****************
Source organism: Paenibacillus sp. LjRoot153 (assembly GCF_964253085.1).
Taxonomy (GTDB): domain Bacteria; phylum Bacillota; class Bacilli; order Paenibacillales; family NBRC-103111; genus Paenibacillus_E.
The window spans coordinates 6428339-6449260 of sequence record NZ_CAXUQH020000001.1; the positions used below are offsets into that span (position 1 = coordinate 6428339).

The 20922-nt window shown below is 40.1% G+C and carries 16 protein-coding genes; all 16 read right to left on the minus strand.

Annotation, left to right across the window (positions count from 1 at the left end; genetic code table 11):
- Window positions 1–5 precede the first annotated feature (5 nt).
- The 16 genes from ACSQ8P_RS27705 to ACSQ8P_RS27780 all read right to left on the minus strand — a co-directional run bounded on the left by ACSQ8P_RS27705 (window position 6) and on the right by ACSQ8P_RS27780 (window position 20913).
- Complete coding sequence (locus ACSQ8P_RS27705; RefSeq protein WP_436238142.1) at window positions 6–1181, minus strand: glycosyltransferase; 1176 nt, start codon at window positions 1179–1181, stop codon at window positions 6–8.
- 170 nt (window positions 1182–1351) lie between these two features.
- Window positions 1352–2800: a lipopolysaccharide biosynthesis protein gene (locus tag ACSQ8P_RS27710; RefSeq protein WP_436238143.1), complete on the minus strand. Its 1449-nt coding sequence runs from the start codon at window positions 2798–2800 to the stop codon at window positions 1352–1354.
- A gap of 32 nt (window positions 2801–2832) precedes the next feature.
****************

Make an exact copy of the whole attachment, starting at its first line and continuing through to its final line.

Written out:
Source organism: Paenibacillus sp. LjRoot153 (assembly GCF_964253085.1).
Taxonomy (GTDB): domain Bacteria; phylum Bacillota; class Bacilli; order Paenibacillales; family NBRC-103111; genus Paenibacillus_E.
The window spans coordinates 6428339-6449260 of sequence record NZ_CAXUQH020000001.1; the positions used below are offsets into that span (position 1 = coordinate 6428339).

The 20922-nt window shown below is 40.1% G+C and carries 16 protein-coding genes; all 16 read right to left on the minus strand.

Annotation, left to right across the window (positions count from 1 at the left end; genetic code table 11):
- Window positions 1–5 precede the first annotated feature (5 nt).
- The 16 genes from ACSQ8P_RS27705 to ACSQ8P_RS27780 all read right to left on the minus strand — a co-directional run bounded on the left by ACSQ8P_RS27705 (window position 6) and on the right by ACSQ8P_RS27780 (window position 20913).
- Complete coding sequence (locus ACSQ8P_RS27705; RefSeq protein WP_436238142.1) at window positions 6–1181, minus strand: glycosyltransferase; 1176 nt, start codon at window positions 1179–1181, stop codon at window positions 6–8.
- 170 nt (window positions 1182–1351) lie between these two features.
- Window positions 1352–2800: a lipopolysaccharide biosynthesis protein gene (locus tag ACSQ8P_RS27710; RefSeq protein WP_436238143.1), complete on the minus strand. Its 1449-nt coding sequence runs from the start codon at window positions 2798–2800 to the stop codon at window positions 1352–1354.
- A gap of 32 nt (window positions 2801–2832) precedes the next feature.